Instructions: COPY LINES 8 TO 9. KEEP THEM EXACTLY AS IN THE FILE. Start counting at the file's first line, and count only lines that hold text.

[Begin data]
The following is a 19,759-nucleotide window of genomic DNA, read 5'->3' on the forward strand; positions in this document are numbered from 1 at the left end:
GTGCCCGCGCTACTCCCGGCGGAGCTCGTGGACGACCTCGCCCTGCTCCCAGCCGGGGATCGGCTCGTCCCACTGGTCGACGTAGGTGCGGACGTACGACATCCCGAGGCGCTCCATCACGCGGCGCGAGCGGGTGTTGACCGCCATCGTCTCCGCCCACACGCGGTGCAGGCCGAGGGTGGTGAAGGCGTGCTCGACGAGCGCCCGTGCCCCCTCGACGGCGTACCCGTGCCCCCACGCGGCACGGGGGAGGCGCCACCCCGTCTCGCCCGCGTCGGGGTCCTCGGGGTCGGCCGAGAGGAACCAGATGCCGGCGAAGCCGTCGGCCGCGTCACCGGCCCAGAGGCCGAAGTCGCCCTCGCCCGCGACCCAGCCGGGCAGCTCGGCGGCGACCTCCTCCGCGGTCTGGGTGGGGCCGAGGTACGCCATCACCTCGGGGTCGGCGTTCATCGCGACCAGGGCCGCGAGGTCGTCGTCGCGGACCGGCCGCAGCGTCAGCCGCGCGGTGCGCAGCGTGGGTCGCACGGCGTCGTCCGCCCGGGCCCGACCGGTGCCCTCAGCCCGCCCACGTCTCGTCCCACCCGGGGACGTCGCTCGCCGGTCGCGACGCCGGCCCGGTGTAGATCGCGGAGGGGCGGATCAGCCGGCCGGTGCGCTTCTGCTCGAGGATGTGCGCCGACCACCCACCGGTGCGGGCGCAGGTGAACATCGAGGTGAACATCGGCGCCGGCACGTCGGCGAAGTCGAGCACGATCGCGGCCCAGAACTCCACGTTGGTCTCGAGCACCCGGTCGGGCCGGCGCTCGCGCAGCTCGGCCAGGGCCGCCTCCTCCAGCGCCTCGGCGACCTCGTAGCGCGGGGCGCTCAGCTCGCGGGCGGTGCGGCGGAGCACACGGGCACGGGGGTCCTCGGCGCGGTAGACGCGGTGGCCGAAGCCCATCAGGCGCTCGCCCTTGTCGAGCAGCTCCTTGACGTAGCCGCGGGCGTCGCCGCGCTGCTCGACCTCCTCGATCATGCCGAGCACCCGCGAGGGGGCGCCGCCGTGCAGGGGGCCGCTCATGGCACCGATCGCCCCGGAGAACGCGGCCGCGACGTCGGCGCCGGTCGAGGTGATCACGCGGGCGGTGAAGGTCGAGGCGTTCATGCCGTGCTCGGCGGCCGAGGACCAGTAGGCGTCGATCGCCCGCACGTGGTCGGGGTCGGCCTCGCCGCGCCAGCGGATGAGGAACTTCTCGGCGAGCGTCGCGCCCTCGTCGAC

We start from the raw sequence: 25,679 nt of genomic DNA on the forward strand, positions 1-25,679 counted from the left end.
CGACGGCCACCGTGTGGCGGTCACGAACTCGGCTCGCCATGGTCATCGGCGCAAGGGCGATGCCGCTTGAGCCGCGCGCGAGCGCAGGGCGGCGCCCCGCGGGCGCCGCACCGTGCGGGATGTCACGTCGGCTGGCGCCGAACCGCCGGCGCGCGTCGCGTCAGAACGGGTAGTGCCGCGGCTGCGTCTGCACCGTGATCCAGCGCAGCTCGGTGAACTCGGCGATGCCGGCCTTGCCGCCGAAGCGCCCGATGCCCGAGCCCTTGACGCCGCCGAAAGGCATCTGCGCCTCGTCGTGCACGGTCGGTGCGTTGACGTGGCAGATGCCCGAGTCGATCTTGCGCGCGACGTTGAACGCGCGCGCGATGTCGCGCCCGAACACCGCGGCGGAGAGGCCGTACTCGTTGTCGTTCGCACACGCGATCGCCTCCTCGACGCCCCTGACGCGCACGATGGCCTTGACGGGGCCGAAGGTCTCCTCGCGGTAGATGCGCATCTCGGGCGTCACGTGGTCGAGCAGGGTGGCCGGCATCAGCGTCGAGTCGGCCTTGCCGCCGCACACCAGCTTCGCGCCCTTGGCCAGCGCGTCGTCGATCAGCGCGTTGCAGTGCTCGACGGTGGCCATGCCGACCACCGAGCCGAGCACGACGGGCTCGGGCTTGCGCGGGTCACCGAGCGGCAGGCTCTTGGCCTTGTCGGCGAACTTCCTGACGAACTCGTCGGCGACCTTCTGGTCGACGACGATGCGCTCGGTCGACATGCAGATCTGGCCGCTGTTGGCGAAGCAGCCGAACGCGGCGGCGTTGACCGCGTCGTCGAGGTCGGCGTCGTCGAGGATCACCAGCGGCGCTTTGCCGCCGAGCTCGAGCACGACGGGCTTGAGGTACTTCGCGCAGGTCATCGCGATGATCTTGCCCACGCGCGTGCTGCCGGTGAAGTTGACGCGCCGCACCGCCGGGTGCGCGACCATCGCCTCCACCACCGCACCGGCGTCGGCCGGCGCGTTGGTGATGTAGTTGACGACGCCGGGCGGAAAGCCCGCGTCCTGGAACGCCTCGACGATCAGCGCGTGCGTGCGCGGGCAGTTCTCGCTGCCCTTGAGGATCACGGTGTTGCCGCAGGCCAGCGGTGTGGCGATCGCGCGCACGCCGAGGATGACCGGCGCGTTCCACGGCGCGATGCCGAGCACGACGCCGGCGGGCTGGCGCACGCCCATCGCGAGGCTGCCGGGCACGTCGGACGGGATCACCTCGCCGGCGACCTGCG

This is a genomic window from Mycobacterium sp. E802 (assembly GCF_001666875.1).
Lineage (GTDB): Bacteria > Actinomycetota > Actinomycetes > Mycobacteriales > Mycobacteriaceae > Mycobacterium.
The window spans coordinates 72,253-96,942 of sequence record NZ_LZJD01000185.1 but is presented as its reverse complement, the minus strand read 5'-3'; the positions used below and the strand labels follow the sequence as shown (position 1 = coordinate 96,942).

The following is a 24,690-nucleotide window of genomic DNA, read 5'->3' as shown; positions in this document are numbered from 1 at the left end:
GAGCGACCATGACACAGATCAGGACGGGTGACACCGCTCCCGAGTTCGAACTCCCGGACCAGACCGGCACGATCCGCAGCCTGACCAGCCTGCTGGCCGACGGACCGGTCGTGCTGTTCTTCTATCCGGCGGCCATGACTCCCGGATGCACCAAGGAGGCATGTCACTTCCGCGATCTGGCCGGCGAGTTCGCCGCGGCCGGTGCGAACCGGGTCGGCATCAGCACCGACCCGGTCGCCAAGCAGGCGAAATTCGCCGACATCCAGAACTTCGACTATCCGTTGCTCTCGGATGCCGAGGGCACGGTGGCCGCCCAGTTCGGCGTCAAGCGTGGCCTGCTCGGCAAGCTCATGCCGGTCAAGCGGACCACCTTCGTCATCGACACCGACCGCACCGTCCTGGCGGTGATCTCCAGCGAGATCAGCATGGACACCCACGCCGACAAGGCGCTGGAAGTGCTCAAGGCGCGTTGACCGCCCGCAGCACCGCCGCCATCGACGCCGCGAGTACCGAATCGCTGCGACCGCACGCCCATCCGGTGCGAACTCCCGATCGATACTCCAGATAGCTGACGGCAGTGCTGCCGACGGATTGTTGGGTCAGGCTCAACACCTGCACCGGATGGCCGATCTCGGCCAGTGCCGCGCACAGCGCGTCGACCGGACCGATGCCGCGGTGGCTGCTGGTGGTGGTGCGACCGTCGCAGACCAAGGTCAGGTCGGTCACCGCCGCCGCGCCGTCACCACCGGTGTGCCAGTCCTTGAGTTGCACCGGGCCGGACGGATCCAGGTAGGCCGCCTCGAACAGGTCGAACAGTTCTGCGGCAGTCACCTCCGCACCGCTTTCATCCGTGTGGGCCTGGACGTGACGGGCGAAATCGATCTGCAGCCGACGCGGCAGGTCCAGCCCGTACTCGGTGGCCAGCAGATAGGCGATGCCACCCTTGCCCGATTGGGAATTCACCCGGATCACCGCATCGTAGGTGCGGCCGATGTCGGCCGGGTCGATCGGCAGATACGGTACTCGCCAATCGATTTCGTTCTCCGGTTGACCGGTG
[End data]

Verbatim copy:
The following is a 24,690-nucleotide window of genomic DNA, read 5'->3' as shown; positions in this document are numbered from 1 at the left end:
GAGCGACCATGACACAGATCAGGACGGGTGACACCGCTCCCGAGTTCGAACTCCCGGACCAGACCGGCACGATCCGCAGCCTGACCAGCCTGCTGGCCGACGGACCGGTCGTGCTGTTCTTCTATCCGGCGGCCATGACTCCCGGATGCACCAAGGAGGCATGTCACTTCCGCGATCTGGCCGGCGAGTTCGCCGCGGCCGGTGCGAACCGGGTCGGCATCAGCACCGACCCGGTCGCCAAGCAGGCGAAATTCGCCGACATCCAGAACTTCGACTATCCGTTGCTCTCGGATGCCGAGGGCACGGTGGCCGCCCAGTTCGGCGTCAAGCGTGGCCTGCTCGGCAAGCTCATGCCGGTCAAGCGGACCACCTTCGTCATCGACACCGACCGCACCGTCCTGGCGGTGATCTCCAGCGAGATCAGCATGGACACCCACGCCGACAAGGCGCTGGAAGTGCTCAAGGCGCGTTGACCGCCCGCAGCACCGCCGCCATCGACGCCGCGAGTACCGAATCGCTGCGACCGCACGCCCATCCGGTGCGAACTCCCGATCGATACTCCAGATAGCTGACGGCAGTGCTGCCGACGGATTGTTGGGTCAGGCTCAACACCTGCACCGGATGGCCGATCTCGGCCAGTGCCGCGCACAGCGCGTCGACCGGACCGATGCCGCGGTGGCTGCTGGTGGTGGTGCGACCGTCGCAGACCAAGGTCAGGTCGGTCACCGCCGCCGCGCCGTCACCACCGGTGTGCCAGTCCTTGAGTTGCACCGGGCCGGACGGATCCAGGTAGGCCGCCTCGAACAGGTCGAACAGTTCTGCGGCAGTCACCTCCGCACCGCTTTCATCCGTGTGGGCCTGGACGTGACGGGCGAAATCGATCTGCAGCCGACGCGGCAGGTCCAGCCCGTACTCGGTGGCCAGCAGATAGGCGATGCCACCCTTGCCCGATTGGGAATTCACCCGGATCACCGCATCGTAGGTGCGGCCGATGTCGGCCGGGTCGATCGGCAGATACGGTACTCGCCAATCGATTTCGTTCTCCGGTTGACCGGTG